United Airlines: Dept. of Defense study says COVID risk on planes is 'virtually non-existent'
United Airlines is promoting a new study that finds a minimal risk from the coronavirus onboard an airplane, an effort that comes as United works to boost confidence in travel after a more than $1 billion loss in the third quarter.
The study conducted by the Department of Defense on United aircraft finds that the risk of breathing in a COVID-19 particle on a flight is just 0.003%, United said Thursday. The findings are based on every flyer wearing a mask and looked at the risks onboard a fully loaded flight.
Trade group the International Air Transport Association (IATA) and Delta Air Lines have also touted a minimal risk of coronavirus infection on airplanes in the past week.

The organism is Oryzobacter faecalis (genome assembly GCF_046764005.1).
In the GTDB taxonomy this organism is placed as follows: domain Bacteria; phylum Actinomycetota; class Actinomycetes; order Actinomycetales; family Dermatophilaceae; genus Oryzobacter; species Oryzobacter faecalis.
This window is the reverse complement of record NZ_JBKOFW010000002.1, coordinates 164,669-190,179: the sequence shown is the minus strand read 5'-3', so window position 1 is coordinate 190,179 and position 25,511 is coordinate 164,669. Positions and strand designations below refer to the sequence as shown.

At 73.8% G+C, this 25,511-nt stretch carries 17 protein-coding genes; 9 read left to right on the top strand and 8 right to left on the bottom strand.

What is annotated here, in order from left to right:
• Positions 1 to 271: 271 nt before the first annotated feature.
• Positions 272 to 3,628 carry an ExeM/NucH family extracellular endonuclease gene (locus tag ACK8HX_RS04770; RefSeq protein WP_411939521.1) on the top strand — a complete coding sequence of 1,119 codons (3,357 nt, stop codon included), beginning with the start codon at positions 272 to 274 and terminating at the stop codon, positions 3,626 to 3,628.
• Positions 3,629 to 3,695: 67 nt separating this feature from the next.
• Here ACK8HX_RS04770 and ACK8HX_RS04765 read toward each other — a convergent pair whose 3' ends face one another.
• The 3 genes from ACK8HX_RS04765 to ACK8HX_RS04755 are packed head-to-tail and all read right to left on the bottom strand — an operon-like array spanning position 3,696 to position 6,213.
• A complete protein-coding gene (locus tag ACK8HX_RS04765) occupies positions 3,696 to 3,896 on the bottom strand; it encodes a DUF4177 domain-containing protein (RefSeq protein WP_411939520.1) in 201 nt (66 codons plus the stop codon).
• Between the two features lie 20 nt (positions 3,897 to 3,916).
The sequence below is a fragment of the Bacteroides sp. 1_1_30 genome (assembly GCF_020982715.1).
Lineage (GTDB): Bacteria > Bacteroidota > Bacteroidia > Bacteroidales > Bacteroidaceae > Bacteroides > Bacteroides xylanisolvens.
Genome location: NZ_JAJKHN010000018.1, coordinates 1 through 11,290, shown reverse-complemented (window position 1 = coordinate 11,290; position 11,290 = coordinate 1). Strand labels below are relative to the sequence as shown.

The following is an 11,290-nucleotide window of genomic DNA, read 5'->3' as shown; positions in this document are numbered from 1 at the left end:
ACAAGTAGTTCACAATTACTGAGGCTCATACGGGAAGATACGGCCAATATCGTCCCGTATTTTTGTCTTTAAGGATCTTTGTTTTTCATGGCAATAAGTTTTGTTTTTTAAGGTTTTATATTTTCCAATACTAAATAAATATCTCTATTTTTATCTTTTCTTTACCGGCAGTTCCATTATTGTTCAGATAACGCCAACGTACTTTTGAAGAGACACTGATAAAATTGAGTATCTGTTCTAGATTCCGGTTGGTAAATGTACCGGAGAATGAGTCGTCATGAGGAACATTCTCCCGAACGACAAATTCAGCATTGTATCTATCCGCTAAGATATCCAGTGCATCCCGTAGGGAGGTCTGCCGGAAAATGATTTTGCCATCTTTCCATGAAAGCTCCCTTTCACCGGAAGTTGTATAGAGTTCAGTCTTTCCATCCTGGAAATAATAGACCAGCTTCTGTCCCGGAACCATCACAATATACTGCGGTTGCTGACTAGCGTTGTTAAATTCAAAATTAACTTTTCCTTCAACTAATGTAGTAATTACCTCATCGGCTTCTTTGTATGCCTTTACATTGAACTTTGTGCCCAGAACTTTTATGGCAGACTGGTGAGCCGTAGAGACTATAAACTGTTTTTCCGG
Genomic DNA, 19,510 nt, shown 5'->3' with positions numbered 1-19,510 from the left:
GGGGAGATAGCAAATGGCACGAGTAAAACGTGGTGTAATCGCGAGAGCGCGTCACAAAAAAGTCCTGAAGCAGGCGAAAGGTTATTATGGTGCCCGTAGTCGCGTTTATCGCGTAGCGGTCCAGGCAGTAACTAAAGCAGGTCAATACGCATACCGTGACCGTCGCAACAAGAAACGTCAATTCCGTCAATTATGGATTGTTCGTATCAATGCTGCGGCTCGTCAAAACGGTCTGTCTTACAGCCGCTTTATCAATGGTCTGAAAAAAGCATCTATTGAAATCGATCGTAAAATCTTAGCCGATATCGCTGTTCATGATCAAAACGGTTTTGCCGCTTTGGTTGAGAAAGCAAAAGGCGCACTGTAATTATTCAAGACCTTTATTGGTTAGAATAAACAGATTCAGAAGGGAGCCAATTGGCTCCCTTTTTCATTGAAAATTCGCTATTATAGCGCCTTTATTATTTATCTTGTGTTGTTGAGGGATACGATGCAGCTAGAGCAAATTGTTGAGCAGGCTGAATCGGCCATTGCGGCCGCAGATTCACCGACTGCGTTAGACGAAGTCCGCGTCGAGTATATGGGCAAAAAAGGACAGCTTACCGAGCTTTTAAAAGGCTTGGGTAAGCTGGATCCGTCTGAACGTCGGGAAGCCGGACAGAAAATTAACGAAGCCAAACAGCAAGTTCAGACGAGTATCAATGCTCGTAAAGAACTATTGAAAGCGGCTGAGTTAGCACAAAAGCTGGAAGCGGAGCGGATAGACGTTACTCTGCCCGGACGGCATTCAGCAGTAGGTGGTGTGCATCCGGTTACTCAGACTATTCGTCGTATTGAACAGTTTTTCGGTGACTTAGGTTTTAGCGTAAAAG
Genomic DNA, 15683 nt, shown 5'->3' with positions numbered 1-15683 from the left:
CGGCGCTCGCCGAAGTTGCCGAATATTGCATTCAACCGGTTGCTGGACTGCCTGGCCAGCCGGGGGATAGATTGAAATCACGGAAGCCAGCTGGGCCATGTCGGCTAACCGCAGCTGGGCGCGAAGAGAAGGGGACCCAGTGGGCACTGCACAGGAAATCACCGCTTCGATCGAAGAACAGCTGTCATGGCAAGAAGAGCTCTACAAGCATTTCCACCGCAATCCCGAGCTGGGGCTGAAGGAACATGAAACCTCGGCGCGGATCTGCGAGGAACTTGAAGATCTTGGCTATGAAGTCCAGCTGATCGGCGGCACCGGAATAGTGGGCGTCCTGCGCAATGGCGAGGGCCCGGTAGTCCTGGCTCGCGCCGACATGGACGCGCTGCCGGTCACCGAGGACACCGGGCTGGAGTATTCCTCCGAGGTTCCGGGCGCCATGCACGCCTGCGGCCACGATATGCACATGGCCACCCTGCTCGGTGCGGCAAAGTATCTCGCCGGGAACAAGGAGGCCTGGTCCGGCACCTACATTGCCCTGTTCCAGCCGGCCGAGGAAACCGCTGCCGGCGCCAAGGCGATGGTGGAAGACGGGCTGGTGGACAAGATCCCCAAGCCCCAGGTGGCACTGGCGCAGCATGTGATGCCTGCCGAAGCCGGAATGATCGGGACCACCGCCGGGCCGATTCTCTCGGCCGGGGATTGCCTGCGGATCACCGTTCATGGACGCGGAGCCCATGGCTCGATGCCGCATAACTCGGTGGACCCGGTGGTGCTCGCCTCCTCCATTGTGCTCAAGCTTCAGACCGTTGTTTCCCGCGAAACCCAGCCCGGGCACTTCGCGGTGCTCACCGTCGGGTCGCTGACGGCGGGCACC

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United's publication of the findings comes as it reports a $1.4 billion net loss during the quarter ending in September. While far less than Delta's $5.4 billion loss over the same period, the Chicago-based carrier did not have the billions-of-dollars in one-time COVID-related expenses that Delta recorded during the period.
Importantly, United reduced its daily loss to an average of $21 million a day — or $25 million a day including debt payments — in the third quarter. Every U.S. carrier is focused on cutting losses, or cash burn, to zero as quickly as they can.
United executives will discuss the results for the July-to-September period on Thursday.
Related: Risk of coronavirus on planes less than getting struck by lightning
This story will be updated with more details on United's results later on Thursday.